Monday, 9 April 2018

How I lived on £5 per week as a student

This may potentially be the most boring post ever™. I don't really feel like a student now, mainly because 1. it's almost over, thank god, and 2. I gave up on that whole living with 6 people thing a while ago. When I was a studenty student I *hated* spending money (and I still do really). I was determined to live off as little as possible. Of course some weeks my shop would be slightly more/less expensive but in general I was living off around £5 per week.

First a disclaimer:
  1. I am a small female. At 5'1" and 50kg (110lbs), I do not need to eat as much as the 'average' person. Even now I eat 1000-1500 calories a day.
  2. This £5 is just for food. Alcohol and nights out are extra but if you save this much on food you can still have fun while everyone else is in their overdraft!
  3. Since fruit and veg is sold by the kg I didn't know how to add this to my list very well, sorry.
  4. It's much easier to spend £10 for 2 people rather than £5 for 1, which is what happened most of the time. We shared vegetables and cooked up a stir fry to use up leftovers.
This table gives an idea of what was in my cupboards/fridge/freezer. The freezer is king. Sometimes I would even buy the biggest bottle of milk and freeze some of it to save money. Haha, this post is really making me realise how much of a miser I was. But seriously, freeze your bread.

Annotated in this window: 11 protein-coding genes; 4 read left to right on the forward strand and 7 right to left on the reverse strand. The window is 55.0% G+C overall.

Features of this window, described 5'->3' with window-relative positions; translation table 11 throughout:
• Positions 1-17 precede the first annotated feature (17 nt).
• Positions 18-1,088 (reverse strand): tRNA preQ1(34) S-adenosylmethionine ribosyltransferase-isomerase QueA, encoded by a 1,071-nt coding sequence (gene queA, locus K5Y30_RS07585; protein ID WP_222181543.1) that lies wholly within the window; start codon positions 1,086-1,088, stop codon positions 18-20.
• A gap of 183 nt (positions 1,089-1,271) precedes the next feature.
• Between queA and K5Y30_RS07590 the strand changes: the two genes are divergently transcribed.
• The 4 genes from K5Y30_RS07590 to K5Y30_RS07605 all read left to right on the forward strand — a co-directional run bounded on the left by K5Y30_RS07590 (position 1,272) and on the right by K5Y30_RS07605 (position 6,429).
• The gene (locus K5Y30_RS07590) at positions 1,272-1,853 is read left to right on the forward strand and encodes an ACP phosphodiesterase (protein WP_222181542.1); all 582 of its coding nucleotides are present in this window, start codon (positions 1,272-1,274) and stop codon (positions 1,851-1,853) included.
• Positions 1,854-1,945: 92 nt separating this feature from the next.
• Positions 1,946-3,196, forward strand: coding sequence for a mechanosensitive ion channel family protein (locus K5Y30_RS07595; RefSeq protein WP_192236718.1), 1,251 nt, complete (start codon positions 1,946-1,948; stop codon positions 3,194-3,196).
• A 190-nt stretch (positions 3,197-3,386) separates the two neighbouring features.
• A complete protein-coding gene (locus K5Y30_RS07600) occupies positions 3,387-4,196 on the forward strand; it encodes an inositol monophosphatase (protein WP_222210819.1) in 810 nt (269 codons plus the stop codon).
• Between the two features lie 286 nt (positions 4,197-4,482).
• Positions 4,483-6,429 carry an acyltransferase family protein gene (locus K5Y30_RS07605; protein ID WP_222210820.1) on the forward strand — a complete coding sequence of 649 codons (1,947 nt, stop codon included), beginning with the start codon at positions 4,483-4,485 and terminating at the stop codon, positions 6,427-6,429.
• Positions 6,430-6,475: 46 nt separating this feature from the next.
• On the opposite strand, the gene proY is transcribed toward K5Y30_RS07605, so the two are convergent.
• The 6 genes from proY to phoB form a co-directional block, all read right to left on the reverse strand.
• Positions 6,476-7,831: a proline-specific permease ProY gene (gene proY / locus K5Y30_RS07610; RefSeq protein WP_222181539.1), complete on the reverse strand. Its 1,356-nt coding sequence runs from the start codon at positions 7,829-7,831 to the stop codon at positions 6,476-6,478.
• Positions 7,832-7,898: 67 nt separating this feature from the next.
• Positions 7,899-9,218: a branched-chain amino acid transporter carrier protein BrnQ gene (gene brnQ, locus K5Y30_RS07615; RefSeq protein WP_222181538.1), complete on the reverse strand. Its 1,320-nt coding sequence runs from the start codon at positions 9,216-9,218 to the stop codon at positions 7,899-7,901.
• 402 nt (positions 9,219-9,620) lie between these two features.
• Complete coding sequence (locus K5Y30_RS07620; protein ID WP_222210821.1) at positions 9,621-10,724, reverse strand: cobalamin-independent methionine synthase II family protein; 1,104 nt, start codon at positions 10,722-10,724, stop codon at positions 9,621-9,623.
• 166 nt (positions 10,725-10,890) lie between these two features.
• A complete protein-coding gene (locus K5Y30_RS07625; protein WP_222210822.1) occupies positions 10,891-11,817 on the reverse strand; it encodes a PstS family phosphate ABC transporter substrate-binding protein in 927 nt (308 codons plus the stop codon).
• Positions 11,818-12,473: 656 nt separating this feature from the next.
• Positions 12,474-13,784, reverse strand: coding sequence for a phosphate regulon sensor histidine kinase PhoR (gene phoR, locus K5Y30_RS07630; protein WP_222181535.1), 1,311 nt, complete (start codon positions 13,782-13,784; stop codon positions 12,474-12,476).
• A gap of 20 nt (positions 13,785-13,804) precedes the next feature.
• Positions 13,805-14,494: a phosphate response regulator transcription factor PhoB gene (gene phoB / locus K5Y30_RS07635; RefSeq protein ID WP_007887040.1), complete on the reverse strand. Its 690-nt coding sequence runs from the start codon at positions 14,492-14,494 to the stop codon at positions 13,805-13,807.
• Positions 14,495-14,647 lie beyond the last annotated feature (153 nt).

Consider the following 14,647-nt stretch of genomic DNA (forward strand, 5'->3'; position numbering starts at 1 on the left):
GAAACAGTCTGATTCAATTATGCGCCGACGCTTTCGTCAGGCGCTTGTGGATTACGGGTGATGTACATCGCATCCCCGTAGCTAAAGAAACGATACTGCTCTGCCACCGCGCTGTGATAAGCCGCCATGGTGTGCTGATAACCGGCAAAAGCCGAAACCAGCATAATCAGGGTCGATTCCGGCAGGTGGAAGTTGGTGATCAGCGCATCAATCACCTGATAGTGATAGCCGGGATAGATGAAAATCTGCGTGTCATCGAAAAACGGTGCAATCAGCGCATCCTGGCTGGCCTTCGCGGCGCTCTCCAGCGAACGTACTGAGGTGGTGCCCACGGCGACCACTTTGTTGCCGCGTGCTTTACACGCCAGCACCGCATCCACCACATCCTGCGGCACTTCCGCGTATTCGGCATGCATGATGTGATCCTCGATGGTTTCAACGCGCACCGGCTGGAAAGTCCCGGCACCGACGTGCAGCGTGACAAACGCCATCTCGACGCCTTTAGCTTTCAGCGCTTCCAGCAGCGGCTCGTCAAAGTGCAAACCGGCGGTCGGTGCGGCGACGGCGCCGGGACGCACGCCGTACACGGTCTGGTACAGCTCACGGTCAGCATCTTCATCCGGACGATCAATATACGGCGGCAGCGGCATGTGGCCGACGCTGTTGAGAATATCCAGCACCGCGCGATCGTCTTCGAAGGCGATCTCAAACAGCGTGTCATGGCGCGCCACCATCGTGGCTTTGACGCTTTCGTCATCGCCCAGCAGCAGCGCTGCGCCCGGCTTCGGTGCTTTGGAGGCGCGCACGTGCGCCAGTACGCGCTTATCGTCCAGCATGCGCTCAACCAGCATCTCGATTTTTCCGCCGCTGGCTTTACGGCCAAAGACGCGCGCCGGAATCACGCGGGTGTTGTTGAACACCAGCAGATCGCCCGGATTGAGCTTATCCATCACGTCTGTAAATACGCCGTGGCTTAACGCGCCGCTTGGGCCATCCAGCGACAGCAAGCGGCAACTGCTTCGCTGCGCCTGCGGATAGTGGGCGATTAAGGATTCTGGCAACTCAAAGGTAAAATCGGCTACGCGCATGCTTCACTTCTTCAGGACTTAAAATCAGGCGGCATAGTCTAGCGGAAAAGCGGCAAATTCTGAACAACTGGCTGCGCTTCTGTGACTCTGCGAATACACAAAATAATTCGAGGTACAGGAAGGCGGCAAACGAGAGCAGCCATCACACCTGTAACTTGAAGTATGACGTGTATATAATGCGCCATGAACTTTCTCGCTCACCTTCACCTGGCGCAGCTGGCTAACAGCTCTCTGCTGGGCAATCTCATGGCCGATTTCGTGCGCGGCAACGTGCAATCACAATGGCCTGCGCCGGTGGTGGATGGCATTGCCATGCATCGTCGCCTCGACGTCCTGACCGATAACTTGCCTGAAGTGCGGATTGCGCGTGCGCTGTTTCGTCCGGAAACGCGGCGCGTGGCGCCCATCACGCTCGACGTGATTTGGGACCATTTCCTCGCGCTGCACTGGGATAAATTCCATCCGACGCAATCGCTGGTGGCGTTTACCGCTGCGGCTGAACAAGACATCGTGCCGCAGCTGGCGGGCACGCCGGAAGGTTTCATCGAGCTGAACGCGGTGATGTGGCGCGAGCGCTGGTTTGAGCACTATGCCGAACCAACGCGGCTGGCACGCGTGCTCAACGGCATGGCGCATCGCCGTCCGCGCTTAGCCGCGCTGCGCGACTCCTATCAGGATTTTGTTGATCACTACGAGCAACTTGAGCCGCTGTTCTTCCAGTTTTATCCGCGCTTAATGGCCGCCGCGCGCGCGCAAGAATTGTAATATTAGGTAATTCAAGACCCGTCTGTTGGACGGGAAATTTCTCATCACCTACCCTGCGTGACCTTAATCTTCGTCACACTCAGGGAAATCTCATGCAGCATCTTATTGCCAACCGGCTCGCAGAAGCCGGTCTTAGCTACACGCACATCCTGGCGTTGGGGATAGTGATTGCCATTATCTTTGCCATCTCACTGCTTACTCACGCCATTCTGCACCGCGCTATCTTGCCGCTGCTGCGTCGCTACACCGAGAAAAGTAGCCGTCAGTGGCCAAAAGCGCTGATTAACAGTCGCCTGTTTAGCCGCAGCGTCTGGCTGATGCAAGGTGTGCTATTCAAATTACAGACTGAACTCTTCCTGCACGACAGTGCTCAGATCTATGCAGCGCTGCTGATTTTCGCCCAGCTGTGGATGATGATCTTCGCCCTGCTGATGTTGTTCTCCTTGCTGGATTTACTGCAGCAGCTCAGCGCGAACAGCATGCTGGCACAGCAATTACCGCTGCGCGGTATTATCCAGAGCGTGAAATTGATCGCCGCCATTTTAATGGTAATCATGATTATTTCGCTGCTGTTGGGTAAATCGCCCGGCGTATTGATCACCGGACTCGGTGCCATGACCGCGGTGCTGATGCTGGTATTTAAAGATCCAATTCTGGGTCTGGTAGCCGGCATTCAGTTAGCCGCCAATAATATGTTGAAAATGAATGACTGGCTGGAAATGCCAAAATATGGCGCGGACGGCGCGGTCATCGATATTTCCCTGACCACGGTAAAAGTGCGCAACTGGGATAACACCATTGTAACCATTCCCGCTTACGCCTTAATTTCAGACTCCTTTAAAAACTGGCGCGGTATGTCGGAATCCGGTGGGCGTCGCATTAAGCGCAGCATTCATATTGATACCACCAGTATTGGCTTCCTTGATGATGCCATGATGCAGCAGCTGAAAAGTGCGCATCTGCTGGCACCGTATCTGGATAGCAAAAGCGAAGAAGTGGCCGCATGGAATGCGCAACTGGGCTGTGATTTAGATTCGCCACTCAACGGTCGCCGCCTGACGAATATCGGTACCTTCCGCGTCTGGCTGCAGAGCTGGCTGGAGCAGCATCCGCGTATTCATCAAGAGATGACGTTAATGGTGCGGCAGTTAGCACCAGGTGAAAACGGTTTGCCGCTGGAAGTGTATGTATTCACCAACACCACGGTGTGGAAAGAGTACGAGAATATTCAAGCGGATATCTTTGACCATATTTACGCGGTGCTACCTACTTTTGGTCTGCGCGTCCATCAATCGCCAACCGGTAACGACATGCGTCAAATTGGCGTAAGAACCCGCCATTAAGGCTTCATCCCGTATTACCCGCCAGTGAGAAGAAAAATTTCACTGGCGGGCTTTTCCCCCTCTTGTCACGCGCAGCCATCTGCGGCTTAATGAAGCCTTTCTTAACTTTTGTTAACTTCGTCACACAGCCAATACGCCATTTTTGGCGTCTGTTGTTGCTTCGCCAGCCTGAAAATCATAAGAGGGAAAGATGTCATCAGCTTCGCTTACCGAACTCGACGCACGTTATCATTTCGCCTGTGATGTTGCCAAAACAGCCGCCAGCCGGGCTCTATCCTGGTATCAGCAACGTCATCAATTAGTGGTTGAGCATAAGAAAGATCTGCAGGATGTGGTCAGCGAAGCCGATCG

How long will it last?   Cost per week  
EssentialsMilk£0.75   1 week£0.75
Eggs£0.852 weeks£0.43
Porridge oats      £1.60 10 weeks £0.16
MeatsChicken thighs£3.152 weeks£1.58
Frozen white fish   £2.003 weeks£0.67
Frozen prawns£2.503 weeks£0.83
StodgeLentils£1.158 weeks£0.14
Potato£0.252 weeks£0.12
Wholemeal bread£0.403 weeks£0.13
Couscous£1.2012 weeks£0.10
(apologies for the table formatting, I'm not the best at html)

Other essentials like onions, garlic, mushrooms, tinned tomatoes and other veg it's really hard to remember how much I'd get through. There was a very cheap vegetable market that my house would take turns getting stuff from and sharing it which is a great idea.

The key to my frugality was making food in batches and then freezing. A nice big chili con carne can last for an age and you don't have to eat the same thing every day. I liked having the prawns to mix up with couscous and salad stuff when I wasn't feeling the stodgy homemade meals. Frozen fish you can cook in tin foil with some potato and lemon juice. Lentils are great for filling out stews and soups.

So in conclusion, my tips:
  1. Buying big bags of lentils/rice/pasta and keeping them in the cupboard is a great way to save. The weeks when you have to restock these it'll be more expensive, but will even out in the long run.
  2. Supermarket own brands are fine. If in doubt just look at the price per kg.
  3. NEVER buy basics mince though, that is my exception to that rule. It's not worth it. In fact, meat in general. However stodgy things like bread and pasta there's no difference.
  4. The key to cheaper cuts of meat (like thighs rather than breast...heh) is to cook it slowly in stews or casseroles. They're a bit fattier but also tastier because of it.
  5. If you're worried about not getting your nutrients for strong and healthy growing you can buy one-a-day multivitamins for £3 that will last you for 6 months.
  6. Make the most of university events! Career events particularly provide free pizza, and if you help at open days and school visits you get food as well as money. They used to send around an email in the physics department if there were leftover sandwiches on offer in the seminar room... cue a not-so-subtle upstairs migration of PhD students.
Hope you can forgive my dodgy maths and appreciate this as more of an idea I was trying to get across!

Limpet x

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